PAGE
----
Another difference between our technique and the filming of soccer for entertainment is when filming corners or free kicks near goal. For an entertainment film, it is quite normal to see a shot of the man taking the kick; for analysis it is more important to have the camera facing the target area to enable a coach to see what positions his players have taken up awaiting the arrival of the ball.
Frequently these films which were produced for the Arsenal Football Club were to be seen on the screen at sixteen frames a second, eight frames a second or even as single frames. As single frames, a cine film presents unclear pictures of action since the normal shutter speed of a normal cine camera is on-fiftieth of a second. With that speed of shutter, body action is blurred on the single frame. For a coach to study a single frame on the screen he needs clarity. We achieved this clarity by using a Cameflex camera which, amongst other things, offers a variable shutter. By closing the shutter we were able to reduce the exposure time and eliminate the normal blurring associated with cine film frames. To compensate, we were using fast black and white reversal film.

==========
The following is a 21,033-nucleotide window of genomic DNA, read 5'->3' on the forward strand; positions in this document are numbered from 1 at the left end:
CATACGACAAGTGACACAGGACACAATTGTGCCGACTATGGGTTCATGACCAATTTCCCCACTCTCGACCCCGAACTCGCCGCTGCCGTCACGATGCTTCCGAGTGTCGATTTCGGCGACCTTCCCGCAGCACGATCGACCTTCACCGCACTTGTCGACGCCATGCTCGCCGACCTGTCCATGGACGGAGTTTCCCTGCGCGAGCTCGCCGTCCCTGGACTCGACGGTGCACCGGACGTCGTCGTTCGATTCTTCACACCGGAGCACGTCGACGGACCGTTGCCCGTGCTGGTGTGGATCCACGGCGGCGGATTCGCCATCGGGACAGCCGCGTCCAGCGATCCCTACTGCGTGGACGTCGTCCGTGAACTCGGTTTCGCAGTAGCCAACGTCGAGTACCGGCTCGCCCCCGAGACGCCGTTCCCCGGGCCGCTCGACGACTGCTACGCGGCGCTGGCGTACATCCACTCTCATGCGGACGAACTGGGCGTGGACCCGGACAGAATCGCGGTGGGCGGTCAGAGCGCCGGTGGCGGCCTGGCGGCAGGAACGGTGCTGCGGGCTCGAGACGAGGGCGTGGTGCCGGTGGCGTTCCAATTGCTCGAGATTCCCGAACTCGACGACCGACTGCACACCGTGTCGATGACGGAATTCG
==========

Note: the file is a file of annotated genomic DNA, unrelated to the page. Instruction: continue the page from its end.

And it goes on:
There is no doubt that Arsenal were making good use of the film. Having shot a match on a Saturday, we were able to deliver the film of the club by Monday morning. It is obviously essential that the film should be available at the earliest possible time while the match is fresh in everyone’s mind. The manager and coach were able to make notes before showing the film to the players and making their comments. Later the film was shown to the younger players of the club when lively discussions took place.
After we had been filming for several weeks, Arsenal improved their play considerably and in the next season went on to win the League Championship. It is not for me to say that it was the film that helped them.